The foreman of the jury.—How long do you think ft was between the time you got there and the time he was taken out?—Over half-an-hour. 
Mr. Henry Hollands, who lives at the Mill House, deposed to being called about ten minutes past five by Mrs. Read, who informed him that the Tannery
wall had fallen and Tillett had broken his leg. He went down with his man Knight and found five men and women taking away the brickwork.  He went to Tillett and ascertained as far as he could the nature of the injury; it was a broken leg.  Seeing he could do no more to assist the willing hands already engaged in trying to extract the buried man he turned his attention to the living one, and with the help of another man he placed him on a door and removed him to the hospital.  The contract to do the work was made by his brother with Tillett.
Mr. Alfred Hollands, although he was not sworn, as he did not know anything about the accident, informed the jury that Tillett had worked for them for a considerable time, and had done lots of jobs at one time or another.   He was a very reliable man, and knew his work, and had expressed his opinion that he was carrying out the work in a proper manner.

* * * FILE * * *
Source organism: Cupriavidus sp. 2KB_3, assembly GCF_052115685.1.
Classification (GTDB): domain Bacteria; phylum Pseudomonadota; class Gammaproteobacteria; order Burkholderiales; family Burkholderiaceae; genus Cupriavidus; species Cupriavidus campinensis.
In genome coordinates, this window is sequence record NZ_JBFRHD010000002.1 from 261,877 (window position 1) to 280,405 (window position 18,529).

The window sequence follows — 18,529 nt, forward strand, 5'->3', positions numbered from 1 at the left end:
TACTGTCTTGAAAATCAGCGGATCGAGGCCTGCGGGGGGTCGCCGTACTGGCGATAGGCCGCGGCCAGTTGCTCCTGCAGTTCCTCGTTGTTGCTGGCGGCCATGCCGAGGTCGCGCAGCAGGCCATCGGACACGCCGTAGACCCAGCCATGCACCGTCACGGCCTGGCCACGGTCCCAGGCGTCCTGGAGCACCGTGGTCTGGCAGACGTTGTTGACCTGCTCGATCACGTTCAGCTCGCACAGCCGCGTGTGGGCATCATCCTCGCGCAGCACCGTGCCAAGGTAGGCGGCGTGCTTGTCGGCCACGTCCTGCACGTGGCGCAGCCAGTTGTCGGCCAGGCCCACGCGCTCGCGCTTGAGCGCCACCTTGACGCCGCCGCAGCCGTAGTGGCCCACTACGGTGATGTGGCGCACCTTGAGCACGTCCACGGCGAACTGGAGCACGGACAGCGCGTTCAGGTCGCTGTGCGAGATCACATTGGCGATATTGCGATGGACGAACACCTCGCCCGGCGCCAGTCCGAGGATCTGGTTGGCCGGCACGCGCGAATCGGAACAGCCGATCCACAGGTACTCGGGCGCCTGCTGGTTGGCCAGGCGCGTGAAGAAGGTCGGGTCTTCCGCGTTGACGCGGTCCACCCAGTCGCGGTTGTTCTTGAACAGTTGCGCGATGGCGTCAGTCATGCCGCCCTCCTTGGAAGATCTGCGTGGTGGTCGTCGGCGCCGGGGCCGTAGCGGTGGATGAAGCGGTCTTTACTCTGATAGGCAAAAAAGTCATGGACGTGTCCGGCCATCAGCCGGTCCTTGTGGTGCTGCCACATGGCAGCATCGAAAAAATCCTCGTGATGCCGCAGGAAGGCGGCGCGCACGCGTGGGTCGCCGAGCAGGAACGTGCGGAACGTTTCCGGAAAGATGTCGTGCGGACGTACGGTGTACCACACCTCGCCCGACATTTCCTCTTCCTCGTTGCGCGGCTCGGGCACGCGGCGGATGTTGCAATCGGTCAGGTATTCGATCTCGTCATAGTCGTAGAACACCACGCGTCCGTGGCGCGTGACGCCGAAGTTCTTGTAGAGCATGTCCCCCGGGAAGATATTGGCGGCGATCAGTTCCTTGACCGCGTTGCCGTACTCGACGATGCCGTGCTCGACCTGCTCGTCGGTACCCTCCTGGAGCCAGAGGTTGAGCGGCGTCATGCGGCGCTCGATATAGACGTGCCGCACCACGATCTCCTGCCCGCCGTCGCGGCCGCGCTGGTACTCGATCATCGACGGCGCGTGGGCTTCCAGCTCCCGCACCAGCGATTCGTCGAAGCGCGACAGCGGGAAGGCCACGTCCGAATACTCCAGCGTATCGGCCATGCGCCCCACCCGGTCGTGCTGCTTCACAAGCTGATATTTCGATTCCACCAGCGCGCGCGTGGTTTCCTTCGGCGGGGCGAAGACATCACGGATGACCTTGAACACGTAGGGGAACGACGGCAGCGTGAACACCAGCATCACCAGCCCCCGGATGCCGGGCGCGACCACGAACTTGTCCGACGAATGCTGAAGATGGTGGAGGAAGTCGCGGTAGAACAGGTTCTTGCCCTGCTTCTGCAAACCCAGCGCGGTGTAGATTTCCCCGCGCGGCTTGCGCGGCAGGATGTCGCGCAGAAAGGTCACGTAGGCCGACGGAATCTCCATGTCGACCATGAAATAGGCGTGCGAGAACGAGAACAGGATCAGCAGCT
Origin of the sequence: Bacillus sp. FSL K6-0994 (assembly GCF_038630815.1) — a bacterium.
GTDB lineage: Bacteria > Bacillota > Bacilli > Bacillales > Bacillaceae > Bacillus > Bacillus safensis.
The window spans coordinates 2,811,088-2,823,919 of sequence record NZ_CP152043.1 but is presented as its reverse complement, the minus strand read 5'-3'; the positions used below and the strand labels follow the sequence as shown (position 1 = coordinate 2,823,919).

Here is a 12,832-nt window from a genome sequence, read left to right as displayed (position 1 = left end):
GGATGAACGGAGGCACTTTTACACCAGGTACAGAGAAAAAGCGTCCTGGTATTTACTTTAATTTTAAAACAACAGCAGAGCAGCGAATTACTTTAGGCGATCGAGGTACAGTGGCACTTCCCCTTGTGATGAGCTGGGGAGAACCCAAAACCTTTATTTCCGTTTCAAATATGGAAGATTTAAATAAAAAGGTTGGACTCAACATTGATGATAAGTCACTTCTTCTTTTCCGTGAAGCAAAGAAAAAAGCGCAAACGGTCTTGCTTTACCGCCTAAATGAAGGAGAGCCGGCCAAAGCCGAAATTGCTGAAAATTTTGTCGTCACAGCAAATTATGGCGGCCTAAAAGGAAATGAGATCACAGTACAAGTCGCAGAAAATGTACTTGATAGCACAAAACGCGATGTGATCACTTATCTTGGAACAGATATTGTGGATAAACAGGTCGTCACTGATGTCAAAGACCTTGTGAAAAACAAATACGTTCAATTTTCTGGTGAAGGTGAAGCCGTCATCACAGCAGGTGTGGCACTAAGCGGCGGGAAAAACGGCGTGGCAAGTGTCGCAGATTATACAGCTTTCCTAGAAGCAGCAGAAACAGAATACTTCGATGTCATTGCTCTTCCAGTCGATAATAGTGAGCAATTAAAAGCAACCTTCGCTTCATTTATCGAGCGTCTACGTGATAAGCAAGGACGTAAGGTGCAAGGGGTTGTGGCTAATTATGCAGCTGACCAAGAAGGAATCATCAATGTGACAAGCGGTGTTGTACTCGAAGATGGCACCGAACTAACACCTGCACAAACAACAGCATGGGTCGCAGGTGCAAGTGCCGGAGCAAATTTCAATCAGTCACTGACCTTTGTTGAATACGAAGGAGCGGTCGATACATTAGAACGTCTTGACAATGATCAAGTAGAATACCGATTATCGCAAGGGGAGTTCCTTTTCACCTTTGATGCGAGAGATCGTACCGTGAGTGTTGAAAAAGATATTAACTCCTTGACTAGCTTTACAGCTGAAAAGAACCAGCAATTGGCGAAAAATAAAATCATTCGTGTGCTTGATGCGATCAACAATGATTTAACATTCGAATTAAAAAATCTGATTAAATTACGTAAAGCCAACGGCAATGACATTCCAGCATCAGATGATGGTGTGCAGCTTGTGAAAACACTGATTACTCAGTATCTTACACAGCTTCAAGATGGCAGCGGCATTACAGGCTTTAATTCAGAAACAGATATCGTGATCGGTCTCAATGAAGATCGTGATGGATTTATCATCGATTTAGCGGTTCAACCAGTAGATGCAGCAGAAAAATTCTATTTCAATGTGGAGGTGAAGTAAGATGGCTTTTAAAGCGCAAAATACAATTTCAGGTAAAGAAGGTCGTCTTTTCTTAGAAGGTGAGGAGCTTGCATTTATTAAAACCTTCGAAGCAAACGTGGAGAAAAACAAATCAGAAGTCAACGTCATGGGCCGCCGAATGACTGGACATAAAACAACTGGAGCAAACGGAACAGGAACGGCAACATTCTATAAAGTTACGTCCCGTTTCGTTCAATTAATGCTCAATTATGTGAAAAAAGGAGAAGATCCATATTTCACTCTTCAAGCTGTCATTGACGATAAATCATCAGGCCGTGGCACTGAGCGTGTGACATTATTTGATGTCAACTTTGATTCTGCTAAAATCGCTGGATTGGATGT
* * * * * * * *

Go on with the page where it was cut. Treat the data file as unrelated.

After a short deliberation the jury returned the verdict of “accidentally killed by a wall falling upon him which he was employed to take down.”
The funeral took place on Tuesday afternoon at the Cemetery, and was witnessed by the largest number of friends for a very long time, the Cemetery being crowded.  The Rev. G.A. Crawshay, curate of St. Nicholas’ Church, officiated.   The Town Band, for whom the deceased was one of the collectors, was represented by Bandmaster Higgs, and they also sent a magnificent wreath.
Among the floral tributes, other than those of the family, were those from Messrs. Hollands, the Jack Hotel staff, his chums, the coachman at Goldwell under whom he had worked, and also one from the habitual followers of the Band.
The funeral arrangements were conducted by Mr. H.S. Hanington.
ALBERT THOMAS AND FANNY PHILLIPS wish to thank everyone of those who so kindly expressed their sympathy to them in their terrible loss.
- No. 1 Jack-street, Newbury.
NWN 14 March, 1901
This obituary entry is awaiting verification.